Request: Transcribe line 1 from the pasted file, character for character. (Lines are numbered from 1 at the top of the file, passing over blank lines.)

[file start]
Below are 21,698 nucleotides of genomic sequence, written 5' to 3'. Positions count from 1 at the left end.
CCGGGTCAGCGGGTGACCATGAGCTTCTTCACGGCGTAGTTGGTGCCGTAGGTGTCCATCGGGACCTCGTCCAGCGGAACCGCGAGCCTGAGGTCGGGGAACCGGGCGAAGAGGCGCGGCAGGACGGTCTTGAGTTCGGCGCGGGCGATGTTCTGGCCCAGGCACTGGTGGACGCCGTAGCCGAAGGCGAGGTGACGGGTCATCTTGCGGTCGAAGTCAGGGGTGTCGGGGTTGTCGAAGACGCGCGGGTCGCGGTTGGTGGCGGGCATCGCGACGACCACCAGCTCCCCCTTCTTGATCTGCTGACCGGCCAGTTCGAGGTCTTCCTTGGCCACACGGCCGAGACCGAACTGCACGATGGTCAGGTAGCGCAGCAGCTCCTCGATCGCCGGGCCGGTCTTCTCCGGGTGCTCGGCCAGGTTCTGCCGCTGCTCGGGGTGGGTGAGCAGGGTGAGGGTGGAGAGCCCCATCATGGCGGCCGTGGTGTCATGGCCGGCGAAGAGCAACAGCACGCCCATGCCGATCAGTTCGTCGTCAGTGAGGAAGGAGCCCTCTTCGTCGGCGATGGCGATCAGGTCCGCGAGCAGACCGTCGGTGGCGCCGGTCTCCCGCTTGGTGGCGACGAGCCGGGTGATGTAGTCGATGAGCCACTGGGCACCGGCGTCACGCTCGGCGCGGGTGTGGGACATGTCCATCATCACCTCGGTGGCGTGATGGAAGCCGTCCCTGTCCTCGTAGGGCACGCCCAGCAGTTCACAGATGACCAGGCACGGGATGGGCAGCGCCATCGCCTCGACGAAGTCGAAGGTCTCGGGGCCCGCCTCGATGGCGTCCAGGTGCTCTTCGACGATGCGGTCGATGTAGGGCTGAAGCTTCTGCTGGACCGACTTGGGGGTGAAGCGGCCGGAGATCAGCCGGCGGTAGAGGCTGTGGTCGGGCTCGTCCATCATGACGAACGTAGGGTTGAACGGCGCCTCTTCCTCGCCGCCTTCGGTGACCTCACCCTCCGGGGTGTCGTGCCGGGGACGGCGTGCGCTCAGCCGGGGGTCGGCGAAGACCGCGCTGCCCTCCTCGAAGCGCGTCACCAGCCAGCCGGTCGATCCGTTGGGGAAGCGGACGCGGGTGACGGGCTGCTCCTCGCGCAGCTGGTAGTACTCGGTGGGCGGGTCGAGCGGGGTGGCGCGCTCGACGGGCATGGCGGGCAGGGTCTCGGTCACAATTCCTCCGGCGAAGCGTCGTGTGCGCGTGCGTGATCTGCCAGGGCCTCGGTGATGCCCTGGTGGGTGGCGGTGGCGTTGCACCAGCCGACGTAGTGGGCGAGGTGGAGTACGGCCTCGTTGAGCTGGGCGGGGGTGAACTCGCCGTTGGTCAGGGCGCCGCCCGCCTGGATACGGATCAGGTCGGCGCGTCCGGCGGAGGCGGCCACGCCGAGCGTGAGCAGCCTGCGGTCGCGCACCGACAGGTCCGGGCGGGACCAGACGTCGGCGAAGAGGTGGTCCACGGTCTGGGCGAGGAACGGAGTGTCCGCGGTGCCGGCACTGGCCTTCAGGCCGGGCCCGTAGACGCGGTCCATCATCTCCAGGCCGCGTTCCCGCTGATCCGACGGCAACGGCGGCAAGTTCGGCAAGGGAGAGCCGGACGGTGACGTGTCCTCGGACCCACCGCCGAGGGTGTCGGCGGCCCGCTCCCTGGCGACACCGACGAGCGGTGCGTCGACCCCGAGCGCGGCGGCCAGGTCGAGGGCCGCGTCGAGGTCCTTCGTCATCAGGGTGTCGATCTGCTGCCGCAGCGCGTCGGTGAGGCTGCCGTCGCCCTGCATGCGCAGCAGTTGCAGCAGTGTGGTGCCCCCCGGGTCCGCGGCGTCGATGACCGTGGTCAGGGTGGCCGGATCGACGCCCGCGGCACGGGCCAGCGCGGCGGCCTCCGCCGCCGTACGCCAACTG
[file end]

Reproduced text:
Below are 21,698 nucleotides of genomic sequence, written 5' to 3'. Positions count from 1 at the left end.